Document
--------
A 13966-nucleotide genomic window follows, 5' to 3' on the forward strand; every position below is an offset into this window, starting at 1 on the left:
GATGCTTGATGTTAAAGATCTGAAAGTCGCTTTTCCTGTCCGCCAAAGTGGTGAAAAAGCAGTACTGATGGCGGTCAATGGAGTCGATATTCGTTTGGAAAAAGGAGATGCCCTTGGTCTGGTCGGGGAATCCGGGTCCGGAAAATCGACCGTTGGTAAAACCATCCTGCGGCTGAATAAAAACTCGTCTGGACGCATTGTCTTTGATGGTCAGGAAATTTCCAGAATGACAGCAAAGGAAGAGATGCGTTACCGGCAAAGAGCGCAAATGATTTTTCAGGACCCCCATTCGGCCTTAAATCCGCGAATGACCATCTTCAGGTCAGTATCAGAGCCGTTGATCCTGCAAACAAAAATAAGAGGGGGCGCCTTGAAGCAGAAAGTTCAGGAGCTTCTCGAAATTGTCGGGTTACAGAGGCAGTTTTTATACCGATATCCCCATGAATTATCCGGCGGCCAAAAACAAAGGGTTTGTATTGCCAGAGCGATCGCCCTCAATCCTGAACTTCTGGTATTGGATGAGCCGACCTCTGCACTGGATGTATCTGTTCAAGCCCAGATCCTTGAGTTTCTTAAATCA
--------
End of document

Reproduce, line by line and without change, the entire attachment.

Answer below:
A 13966-nucleotide genomic window follows, 5' to 3' on the forward strand; every position below is an offset into this window, starting at 1 on the left:
GATGCTTGATGTTAAAGATCTGAAAGTCGCTTTTCCTGTCCGCCAAAGTGGTGAAAAAGCAGTACTGATGGCGGTCAATGGAGTCGATATTCGTTTGGAAAAAGGAGATGCCCTTGGTCTGGTCGGGGAATCCGGGTCCGGAAAATCGACCGTTGGTAAAACCATCCTGCGGCTGAATAAAAACTCGTCTGGACGCATTGTCTTTGATGGTCAGGAAATTTCCAGAATGACAGCAAAGGAAGAGATGCGTTACCGGCAAAGAGCGCAAATGATTTTTCAGGACCCCCATTCGGCCTTAAATCCGCGAATGACCATCTTCAGGTCAGTATCAGAGCCGTTGATCCTGCAAACAAAAATAAGAGGGGGCGCCTTGAAGCAGAAAGTTCAGGAGCTTCTCGAAATTGTCGGGTTACAGAGGCAGTTTTTATACCGATATCCCCATGAATTATCCGGCGGCCAAAAACAAAGGGTTTGTATTGCCAGAGCGATCGCCCTCAATCCTGAACTTCTGGTATTGGATGAGCCGACCTCTGCACTGGATGTATCTGTTCAAGCCCAGATCCTTGAGTTTCTTAAATCA